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Next Round Of U.S. China Trade Talks Is Unlikely To End The Trade War


The U.S. and China are getting ready for their next round of trade talks in a few weeks. With that in mind, China announced today that it is suspending tariffs on some U.S. exports. There are also hints that China could start buying more American farm products. This news comes amid signs the trade war is taking an economic toll on both sides of the Pacific.

For more, NPR's Scott Horsley joins us now. Hey, Scott.


CHANG: So President Trump tweeted today about Beijing's decision to lift some tariffs, calling it a sign that China is, quote, "being hit very hard" by the trade war. What do you think? Is this a sign that China is backing down?

HORSLEY: Backing down would be an overstatement. This might be a little bit of an olive branch from Beijing, but very little. The items on which they are suspending tariffs are pretty minor things, like industrial grease and some animal supplements, not our marquee exports.

CHANG: Yeah.

HORSLEY: Now, there is no question China's economy has taken a hit from the trade war. But David Dollar, who's a former Treasury and World Bank economist who studies China, says Beijing has hardly been brought to its knees.

DAVID DOLLAR: China's overall exports this year, in U.S. dollar terms, are basically flat. They are exporting less to the U.S., as you'd expect, but they're exporting more to Europe and Southeast Asia and other parts of the world. Flat is not good, but it's also not a decline.

HORSLEY: In contrast, Ailsa, U.S. exports have been lower than last year every month since March. Now, that's partly because of slowing demand in other countries, but the trade war is not helping.

CHANG: Sure. And how is that drop in U.S. exports affecting the broader economy?

HORSLEY: The U.S. economy's not as dependent on exports as countries like China. A lot of what we produce in this country is consumed in this country. But the export slowdown has hurt the manufacturing sector. At the same time, factories have had to cope with higher costs for imported goods because of the president's tariffs.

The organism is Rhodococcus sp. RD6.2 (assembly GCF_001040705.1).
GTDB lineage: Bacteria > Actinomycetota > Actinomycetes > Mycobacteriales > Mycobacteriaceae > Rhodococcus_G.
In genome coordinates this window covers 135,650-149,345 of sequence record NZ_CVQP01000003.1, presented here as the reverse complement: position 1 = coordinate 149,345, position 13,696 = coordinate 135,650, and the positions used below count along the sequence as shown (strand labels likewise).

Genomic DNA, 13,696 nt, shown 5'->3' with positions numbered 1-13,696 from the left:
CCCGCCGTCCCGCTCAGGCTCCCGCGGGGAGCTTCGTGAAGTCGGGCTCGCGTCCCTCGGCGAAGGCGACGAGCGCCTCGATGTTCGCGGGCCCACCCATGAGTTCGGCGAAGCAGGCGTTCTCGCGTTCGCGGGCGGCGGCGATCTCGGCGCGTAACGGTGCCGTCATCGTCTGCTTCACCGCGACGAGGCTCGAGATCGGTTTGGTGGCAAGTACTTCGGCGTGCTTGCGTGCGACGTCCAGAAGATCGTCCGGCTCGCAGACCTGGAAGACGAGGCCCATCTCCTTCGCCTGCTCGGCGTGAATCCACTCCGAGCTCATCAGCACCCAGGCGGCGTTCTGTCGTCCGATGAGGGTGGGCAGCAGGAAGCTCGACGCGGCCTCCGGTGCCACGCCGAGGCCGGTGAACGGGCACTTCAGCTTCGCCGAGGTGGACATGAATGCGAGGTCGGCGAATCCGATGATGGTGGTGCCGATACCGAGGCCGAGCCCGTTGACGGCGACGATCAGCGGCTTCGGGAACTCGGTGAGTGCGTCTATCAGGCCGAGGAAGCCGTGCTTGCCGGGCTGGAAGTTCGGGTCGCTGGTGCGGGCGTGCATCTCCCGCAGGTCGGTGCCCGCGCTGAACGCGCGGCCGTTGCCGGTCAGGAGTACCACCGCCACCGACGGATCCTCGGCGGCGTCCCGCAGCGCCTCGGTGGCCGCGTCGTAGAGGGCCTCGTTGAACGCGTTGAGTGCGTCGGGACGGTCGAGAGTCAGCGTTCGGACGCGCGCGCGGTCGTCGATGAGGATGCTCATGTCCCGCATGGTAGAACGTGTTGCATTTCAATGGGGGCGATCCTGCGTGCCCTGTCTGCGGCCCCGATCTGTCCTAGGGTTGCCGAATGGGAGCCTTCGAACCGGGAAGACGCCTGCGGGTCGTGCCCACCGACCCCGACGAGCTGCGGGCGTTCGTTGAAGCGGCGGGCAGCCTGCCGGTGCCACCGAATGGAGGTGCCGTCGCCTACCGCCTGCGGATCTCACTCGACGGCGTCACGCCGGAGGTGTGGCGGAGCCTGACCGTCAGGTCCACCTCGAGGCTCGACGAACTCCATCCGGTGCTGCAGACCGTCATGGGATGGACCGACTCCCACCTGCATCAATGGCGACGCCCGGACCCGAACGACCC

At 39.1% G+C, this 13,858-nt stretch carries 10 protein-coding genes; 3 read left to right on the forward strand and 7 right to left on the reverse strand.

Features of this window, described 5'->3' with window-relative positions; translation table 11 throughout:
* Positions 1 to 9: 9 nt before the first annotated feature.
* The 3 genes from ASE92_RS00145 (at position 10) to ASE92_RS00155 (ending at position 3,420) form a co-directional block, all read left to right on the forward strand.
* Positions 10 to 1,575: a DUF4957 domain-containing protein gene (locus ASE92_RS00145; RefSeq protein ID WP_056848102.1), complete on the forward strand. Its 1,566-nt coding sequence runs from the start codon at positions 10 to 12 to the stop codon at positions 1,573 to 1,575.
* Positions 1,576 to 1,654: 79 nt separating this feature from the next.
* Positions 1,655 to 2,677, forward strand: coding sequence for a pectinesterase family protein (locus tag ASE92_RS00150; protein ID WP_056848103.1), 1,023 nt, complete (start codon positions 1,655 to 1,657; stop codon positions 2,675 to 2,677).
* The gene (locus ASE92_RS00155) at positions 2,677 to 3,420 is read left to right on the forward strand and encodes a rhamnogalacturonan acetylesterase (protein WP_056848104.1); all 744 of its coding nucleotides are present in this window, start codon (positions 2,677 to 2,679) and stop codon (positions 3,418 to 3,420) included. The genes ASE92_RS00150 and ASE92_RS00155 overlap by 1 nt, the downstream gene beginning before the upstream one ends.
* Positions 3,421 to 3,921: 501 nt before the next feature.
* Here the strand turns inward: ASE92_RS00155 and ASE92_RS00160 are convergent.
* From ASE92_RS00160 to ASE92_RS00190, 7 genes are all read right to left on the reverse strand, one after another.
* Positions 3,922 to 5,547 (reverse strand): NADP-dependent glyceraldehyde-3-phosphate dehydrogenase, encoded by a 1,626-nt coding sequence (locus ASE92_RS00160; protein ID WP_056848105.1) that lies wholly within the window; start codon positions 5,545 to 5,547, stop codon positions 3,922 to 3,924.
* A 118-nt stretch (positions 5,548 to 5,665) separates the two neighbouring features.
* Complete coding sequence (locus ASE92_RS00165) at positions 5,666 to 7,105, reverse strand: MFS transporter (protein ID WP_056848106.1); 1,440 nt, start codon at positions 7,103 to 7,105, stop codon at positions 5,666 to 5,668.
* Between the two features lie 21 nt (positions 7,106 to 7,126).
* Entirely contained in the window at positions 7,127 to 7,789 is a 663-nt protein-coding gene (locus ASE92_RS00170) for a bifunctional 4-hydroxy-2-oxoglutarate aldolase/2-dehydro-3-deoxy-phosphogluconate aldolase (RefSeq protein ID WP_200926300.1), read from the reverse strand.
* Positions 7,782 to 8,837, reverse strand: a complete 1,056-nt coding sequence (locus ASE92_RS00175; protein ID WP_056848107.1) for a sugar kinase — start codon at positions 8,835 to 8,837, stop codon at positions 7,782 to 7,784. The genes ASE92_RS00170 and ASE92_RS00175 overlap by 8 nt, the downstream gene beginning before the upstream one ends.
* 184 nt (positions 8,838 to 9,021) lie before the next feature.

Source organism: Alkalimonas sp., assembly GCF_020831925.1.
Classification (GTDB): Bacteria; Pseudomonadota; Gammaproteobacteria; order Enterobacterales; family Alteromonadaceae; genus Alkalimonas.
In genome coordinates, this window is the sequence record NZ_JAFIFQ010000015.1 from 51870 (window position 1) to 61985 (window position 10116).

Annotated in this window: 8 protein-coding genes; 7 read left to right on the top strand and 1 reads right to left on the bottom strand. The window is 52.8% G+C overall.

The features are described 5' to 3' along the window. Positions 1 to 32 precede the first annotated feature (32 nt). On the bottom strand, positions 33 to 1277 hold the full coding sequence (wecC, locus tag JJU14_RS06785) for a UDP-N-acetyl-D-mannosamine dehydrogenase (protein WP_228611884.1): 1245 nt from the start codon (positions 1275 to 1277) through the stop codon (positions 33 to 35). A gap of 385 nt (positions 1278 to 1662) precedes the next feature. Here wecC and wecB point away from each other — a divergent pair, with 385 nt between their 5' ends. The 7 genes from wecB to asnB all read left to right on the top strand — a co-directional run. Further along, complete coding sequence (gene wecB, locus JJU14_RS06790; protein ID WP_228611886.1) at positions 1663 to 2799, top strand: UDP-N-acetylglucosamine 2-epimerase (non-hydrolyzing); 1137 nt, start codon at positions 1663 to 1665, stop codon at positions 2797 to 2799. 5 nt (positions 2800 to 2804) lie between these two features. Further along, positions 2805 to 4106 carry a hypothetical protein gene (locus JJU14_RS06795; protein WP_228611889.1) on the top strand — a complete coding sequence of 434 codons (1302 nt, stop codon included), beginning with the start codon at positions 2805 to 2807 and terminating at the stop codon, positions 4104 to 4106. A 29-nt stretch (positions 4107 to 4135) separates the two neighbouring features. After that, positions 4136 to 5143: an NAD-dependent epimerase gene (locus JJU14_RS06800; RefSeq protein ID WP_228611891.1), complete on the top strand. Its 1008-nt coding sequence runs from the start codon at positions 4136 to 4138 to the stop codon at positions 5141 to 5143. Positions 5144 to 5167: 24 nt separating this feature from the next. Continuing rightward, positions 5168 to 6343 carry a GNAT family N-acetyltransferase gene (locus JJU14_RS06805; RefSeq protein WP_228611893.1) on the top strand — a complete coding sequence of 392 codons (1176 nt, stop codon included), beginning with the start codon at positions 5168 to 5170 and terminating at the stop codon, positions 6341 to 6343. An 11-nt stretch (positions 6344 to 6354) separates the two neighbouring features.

What's more, Dollar notes the fallout from the trade war has been concentrated in particular parts of the country, which could turn out to be politically significant.

DOLLAR: Manufacturing employment was up slightly in the most recent report, but it's down in Wisconsin and Pennsylvania, some of the key battleground states.

HORSLEY: That could get the president's attention because those are states he narrowly won three years ago...

CHANG: Right.

HORSLEY: ...And states he'll likely need to carry again if he's going to win reelection.

CHANG: So do you think this factory slump will give the president - I don't know - second thoughts about this whole trade war?

HORSLEY: It's hard to tell what the president will do, but, presumably, this is being watched closely by both his economic and political advisers. A few days ago, we got a forecast from Deutsche Bank Securities that put out a pretty gloomy assessment of what the trade war has done to the U.S. Deutsche Bank's chief U.S. economist Michael (ph) Luzzetti says that could force Trump to reconsider plans to impose new and higher tariffs on China in the next few months.

MATTHEW LUZZETTI: If you do not get a pullback, and certainly if you get further escalation from here, we'd be worried about a more severe slowdown than we have built in.

HORSLEY: Luzzetti's warning that if Trump doesn't blink and instead actually goes through with those higher tariffs in October and new tariffs in December, we could be looking at a mild recession next year.

CHANG: OK, so let's say if the Trump administration or China were looking for some sort of off-ramp out of this whole trade war, what would that even look like?

HORSLEY: Maybe it would mean a suspension of those tariffs in October. Maybe it would mean China buying some more farm goods. Dollar, however, is not optimistic that we're going to see the kind of big, sweeping agreement that would address intellectual property protection - that sort of thing, the kind of issues that the president talked about when he launched this trade war in the first place.

DOLLAR: I think the best we can hope for at this point is a minideal. But the real, ultimate deal that both sides are looking for - seems the two sides are far apart for that kind of comprehensive agreement.

HORSLEY: And, Ailsa, the next round of talks is set to get underway early next month.

CHANG: OK. That's NPR's Scott Horsley.

Thanks, Scott.

HORSLEY: You're welcome. Transcript provided by NPR, Copyright NPR.

Scott Horsley is NPR's Chief Economics Correspondent. He reports on ups and downs in the national economy as well as fault lines between booming and busting communities.